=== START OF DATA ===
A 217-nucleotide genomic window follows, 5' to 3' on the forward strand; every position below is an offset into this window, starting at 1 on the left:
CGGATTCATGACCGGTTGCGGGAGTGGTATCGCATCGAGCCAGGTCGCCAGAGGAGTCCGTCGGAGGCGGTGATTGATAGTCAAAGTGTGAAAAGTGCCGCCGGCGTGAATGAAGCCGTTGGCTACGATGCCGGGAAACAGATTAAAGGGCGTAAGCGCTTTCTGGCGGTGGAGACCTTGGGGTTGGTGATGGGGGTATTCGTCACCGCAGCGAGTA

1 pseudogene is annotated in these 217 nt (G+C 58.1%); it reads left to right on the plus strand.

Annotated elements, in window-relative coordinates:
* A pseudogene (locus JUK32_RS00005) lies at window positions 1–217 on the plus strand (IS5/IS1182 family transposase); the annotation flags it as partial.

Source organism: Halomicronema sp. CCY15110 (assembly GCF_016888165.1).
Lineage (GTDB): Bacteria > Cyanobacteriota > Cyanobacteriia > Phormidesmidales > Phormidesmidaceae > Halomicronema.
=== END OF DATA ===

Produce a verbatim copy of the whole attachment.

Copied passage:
A 217-nucleotide genomic window follows, 5' to 3' on the forward strand; every position below is an offset into this window, starting at 1 on the left:
CGGATTCATGACCGGTTGCGGGAGTGGTATCGCATCGAGCCAGGTCGCCAGAGGAGTCCGTCGGAGGCGGTGATTGATAGTCAAAGTGTGAAAAGTGCCGCCGGCGTGAATGAAGCCGTTGGCTACGATGCCGGGAAACAGATTAAAGGGCGTAAGCGCTTTCTGGCGGTGGAGACCTTGGGGTTGGTGATGGGGGTATTCGTCACCGCAGCGAGTA

1 pseudogene is annotated in these 217 nt (G+C 58.1%); it reads left to right on the plus strand.

Annotated elements, in window-relative coordinates:
* A pseudogene (locus JUK32_RS00005) lies at window positions 1–217 on the plus strand (IS5/IS1182 family transposase); the annotation flags it as partial.

Source organism: Halomicronema sp. CCY15110 (assembly GCF_016888165.1).
Lineage (GTDB): Bacteria > Cyanobacteriota > Cyanobacteriia > Phormidesmidales > Phormidesmidaceae > Halomicronema.